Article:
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This Has to be The Stupidest Article I’ve Ever Read on Electric Vehicles

ev cartoon
Cartoon by Adam Raeside

Ryan Cornell, a writer for Slate, and an enthusiastic electric car owner, recently wrote an article extolling the virtues of owning an EV:

Electric vehicles save a significant amount of time in daily driving; one second to plug in at home is significantly faster than spending 10 minutes to stop and fill up with gasoline. It’s possible that long road trips can take more time in an EV, but the difference disappears quickly if you are driving with kids or like to partake in such extravagances as eating or going to the bathroom. What rarely gets discussed is the significant advantage that EVs have on short road trips.

When we hear “road trip” we think about long days of driving and multiple stops to fill up with gas. In reality, 78 percent of road trips are 50 to 249 miles one way. If you hop in a gasoline-powered car and drive 150 miles one way, it is likely that you will still need to stop for gas on the way home. But most new electric vehicles thrive at this distance, and as long as you can charge at your destination, you won’t have to stop at all. I am not speaking about this in a hypothetical sense. I am speaking from experience.

Our family has made the 140-mile trek from Scottsdale to Oro Valley, Arizona, countless times over the past 15 years. For most of those years we drove in a gas car, and we stopped at a gas station on every single one of those trips. Now, you might be thinking: Didn’t your car have more than 280 miles of range? Of course. But it was unlikely that we started with close to a full tank of gas, which means that our range was always less than the maximum.

The process is much simpler in our electric vehicle: We start the trip with a full battery. Plug in when we get there. Spend the day or night. Then drive home. No unnecessary stops along the way. No wasted time.

Cornell says it takes one second to charge an EV at home and ten minutes to fuel a gas-powered vehicle. Really? Does it really take six-hundred times longer to gas up your vehicle? Of course not. You have to pull your EV into the driveway and into your garage. Then you have to get out of your car, open the charging port, and plug it in. You then must repeat this process when you leave the next day.

We drive a 2020 Ford Edge, which cost us almost $40,000. A similar EV would cost $60,000.

CNBC reports:

The average transaction price for an electric vehicle (EV) is $56,437, according to Kelley Blue Book — roughly $10,000 higher than the overall industry average of $46,329 that includes gas and EVs. In terms of pricing, an EV is equivalent to an entry-level luxury car. 

To save time charging EVs and extend battery life, many drivers also install what’s known as “Level 2” chargers in their home, for a total cost of around $2,000, including installation. With a Level 2 charger, it will take less than eight hours to charge your vehicle, according to JD Power.

Most EVs come with a Level 1 charging cable that can be plugged into a common 120-volt household electric outlet, but it can take up to 40 hours to fully charge your vehicle. It’s cheaper, but less convenient.

We fill our SUV, which gets twenty-seven miles per gallon, once a week. It takes all of five minutes to fill up our car. I suspect there is very little difference time-wise between charging an EV and filling our SUV. Besides, we saved $20,000 buying our environmentalist-offending vehicle. If it takes a minute or two longer to fuel, that’s okay.

The most absurd part of Cornell’s article is his assertion that EVs can go farther between fill-ups than gas-powered vehicles. Really? Cornell extols the virtues of how far an EV can go on a charge. He neglects to tell readers that travel distance before charging is affected by the number and weight of the passengers, terrain, and ambient outdoor temperature. I have read real-world reports that suggest that cold weather substantially affects battery capacity in EVs.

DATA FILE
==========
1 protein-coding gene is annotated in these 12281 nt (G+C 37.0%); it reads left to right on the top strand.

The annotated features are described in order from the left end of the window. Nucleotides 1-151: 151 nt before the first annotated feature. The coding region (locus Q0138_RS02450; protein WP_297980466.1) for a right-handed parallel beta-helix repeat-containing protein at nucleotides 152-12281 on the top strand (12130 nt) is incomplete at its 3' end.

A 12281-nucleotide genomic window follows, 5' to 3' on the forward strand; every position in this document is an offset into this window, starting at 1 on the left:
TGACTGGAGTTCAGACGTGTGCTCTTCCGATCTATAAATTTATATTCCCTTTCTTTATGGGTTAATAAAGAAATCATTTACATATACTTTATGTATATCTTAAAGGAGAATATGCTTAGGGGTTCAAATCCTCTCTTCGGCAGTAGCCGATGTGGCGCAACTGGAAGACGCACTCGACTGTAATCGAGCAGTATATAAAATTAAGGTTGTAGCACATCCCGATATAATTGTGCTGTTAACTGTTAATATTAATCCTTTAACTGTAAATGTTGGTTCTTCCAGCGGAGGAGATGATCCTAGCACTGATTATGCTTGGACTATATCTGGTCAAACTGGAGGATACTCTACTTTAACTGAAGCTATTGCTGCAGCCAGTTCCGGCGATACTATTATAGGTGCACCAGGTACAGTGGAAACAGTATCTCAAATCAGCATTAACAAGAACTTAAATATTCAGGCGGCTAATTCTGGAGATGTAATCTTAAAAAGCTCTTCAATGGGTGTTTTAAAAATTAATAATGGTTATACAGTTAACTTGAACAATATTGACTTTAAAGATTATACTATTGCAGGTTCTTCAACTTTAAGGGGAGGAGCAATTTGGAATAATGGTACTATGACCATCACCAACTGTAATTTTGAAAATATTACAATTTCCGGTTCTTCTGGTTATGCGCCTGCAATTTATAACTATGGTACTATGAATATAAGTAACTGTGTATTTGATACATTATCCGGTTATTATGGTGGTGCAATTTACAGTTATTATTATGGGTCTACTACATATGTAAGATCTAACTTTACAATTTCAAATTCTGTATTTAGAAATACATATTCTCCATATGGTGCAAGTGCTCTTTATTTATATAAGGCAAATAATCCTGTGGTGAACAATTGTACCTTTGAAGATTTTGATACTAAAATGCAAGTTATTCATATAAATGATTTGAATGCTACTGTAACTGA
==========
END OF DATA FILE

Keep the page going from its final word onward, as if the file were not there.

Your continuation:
My SUV can go 410 miles between fill-ups. So we can easily take Cornell’s 300-mile trip without refueling. Cornell skews his numbers by suggesting you start the trip with your EV fully charged, but if you drive a gas-powered vehicle you likely don’t fill your car up before you leave on your trip. Really? As a family who takes dozens of road trips every year, we ALWAYS fill up before embarking on our journey. I suspect most drivers do the same. Cornell should have compared apples to apples. I easily dispatched his argument about charging vs. gas station time difference. The same goes for his trip scenario. A fully fueled automobile can make a 300 miles trip without refueling. A fully charged EV will require one 8-12 hour recharge before making the trip home. This is not an insignificant difference.

I am not anti-EV. In fact, once the price of EVs is comparable to gas vehicles and battery capacity is improved, we will buy one. What irritates the hell out of me is when reporters play loose with facts to advance their agenda or to justify their own economic choices.

And as far as the point of Cornell’s article: should we allow guests we are entertaining to charge their vehicles at our home? I say sure, as long as Cornell keeps a 100-gallon fuel tank on his property so I can gas up my car when I stop over to play cards and drink a few beers. Absurd? Yes, and so is trying to suggest that it is the “polite” thing to do to allow guests to charge their vehicles at your home, with you paying for the privilege.

Bruce Gerencser, 66, lives in rural Northwest Ohio with his wife of 45 years. He and his wife have six grown children and thirteen grandchildren. Bruce pastored Evangelical churches for twenty-five years in Ohio, Texas, and Michigan. Bruce left the ministry in 2005, and in 2008 he left Christianity. Bruce is now a humanist and an atheist.

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  1. Avatar

    Obviously, Cornell is writing from an affluent angle, not stopping to think about what people who aren’t privileged might be able to afford. We aren’t going to lose much of our retirement savings by buying an EV that is “only” $60,000. Heck, the last new car my husband and I bought was…1987, I believe. I would welcome having an EV if they were reasonable.

  2. Avatar
    Karen the rock whisperer

    The value of electric vehicles, to society, is realized when the cost/benefit analysis says that the electricity can be produced with less environmental impact than the gas/diesel required for conventional vehicles. Are we there? Yes, no, maybe.